Gone Lawn publishes well-crafted, innovative, unusual and/or daring fiction, prose, prose poetry, visual narrative and other media that walk the difficult landscapes and ruin the safe ones, works which incite surprising and unexpected feelings and thoughts. Read the complete guidelines here.
SQF: What are the top three things you look for in a submission and why?
Owen Kaelin: These would, of course, be language, ideas and feeling.
Language is, to me, more than simply a tool for telling a story. Language is part of the experience, and for some pieces it’s the experience.
Ideas: Conceptually speaking: confusion, disruption, discordance and uncertainty particularly interest me, but I think I’m open to approximately anything that gets me thinking.
Feeling: I’m big on sincerity and honesty in literature, and genuine feeling.
In particular, I often emphasize my desire for submissions to introduce me to feelings or thoughts that are “new” to me. Making discoveries in a piece I’m reading — entering the piece with no expectations and then coming out on the opposite end just a little bit changed — has always been, to me, an important part of the experience of literary art. If I feel like a story is parroting others I’ve read before, then I won’t feel quite so motivated to publish it. If, on the other hand, a piece hits me with an odd thought or feeling or perspective that I’ve never really considered before, or at least not in that particular way — or, if you like, draws it out of me — then I’m much more likely to want to show the piece to the whole world so they can experience that, too.
SQF: Your guidelines state you want "unusual and/or daring works” Are there topics that are out-of-bounds, or does it depend on the author’s approach?
OK: I don’t want people to take this to mean that I look for, or am asking for, subject matter that irritates boundaries or rips envelopes; I tend to look for works that explore and illuminate what is hazy or difficult to reach. This sort of exploration can be done with language alone as much as with narrative, character and dialogue.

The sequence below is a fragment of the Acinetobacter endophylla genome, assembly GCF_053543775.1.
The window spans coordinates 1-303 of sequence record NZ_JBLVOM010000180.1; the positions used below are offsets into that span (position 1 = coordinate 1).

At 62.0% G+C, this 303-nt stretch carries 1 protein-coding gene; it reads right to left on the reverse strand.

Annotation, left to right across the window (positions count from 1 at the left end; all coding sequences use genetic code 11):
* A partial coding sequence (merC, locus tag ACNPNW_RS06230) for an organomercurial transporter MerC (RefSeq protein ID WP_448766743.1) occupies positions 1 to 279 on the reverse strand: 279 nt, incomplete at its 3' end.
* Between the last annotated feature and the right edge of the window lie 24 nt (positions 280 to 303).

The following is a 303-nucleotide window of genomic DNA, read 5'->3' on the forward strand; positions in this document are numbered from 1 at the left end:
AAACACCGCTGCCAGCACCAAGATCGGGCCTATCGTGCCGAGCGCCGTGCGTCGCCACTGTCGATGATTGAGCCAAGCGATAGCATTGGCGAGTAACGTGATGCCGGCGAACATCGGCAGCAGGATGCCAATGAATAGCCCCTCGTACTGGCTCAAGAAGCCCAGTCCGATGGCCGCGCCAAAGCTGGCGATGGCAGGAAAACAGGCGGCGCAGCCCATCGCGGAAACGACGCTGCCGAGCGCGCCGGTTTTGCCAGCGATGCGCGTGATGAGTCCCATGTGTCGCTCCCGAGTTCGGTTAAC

That said, context and approach, as you mention, are always, of course, critical in designing any topic for the reader. I think I’m prejudiced much less by particular subject matter than the way it’s presented or expressed. For example, I tend to be turned off by stories of a “gritty” nature, stories with an ‘attitude’ or stories written in vernacular. Also, if I can picture a story in your typical academic journal — if the author has ‘done everything right’, so to speak, nothing less and nothing more — then I’m also unlikely to want to show it to people.
SQF: Will you publish a submission an author posted on a personal blog?
OK: No. I want what people read in Gone Lawn to be new to them.
SQF: When you gaze into your crystal ball, where do you see Gone Lawn five years from now?
OK: I feel like Gone Lawn is already about where it needs to be. I established the journal largely as a venue for works that might tend to be difficult to place, stylistically, and I hope to keep providing it probably for quite a while, at least so long as it’s needed. Occasionally, I guess, editors will start a webjournal hoping for it to lead at some point to a print venture, but print does not interest me much, anymore. I imagine the effort to navigate the print market, secure funding and get writers’ voices into the culture at the same time as being stressful and disappointing. Anyway, I don’t think I’d be very good at it.
SQF: What magazines do you read most often?
OK: These days, partially because of money constraints, exclusively online journals. Online is also where you’ll tend to find more often the more unusual, daring and unique things. Some extant journals that I like are Café Irreal; failbetter.com; Cease, Cows; A-Minor Magazine; Map Literary; The Bad Futurist; No Posit; Threadbare… .
SQF: What one question on this topic do you wish I'd asked that I didn't? And how would you answer it?
OK: Well… maybe this: People rarely seem to talk about the design of any particular webjournal — unless, I suppose, it’s really bothersome… and I find the design of a webjournal to be especially important. I was talking to my coeditor, Yarrow Paisley, about this, recently, so it’s been on my mind, lately — he, by the way, suggests that if a reader doesn’t think about the design of a journal that they’re reading then the journal’s probably been designed well. Anyway… when I was putting Gone Lawn together, there were some things I knew I wanted right away, and other things I realized I wanted after scrutinizing the design elements of other journals I liked. I figured Gone Lawn ought to be easily navigable, the works should be easily read and well presented, there ought to be no distracting elements, the presentation art ought to be well integrated with the journal, the reader should never have to leave the index page to read a piece, and, of course, the journal should look nice. I hope that for most people I did a good job with it. I designed it the way I’d prefer it myself, as a reader, anyhow.
Thank you, Owen. We all appreciate you taking time from your busy schedule to participate in this project.
NEXT POST: 3/11--Six Questions for Victor Rohm, Editor, Not Your Eyes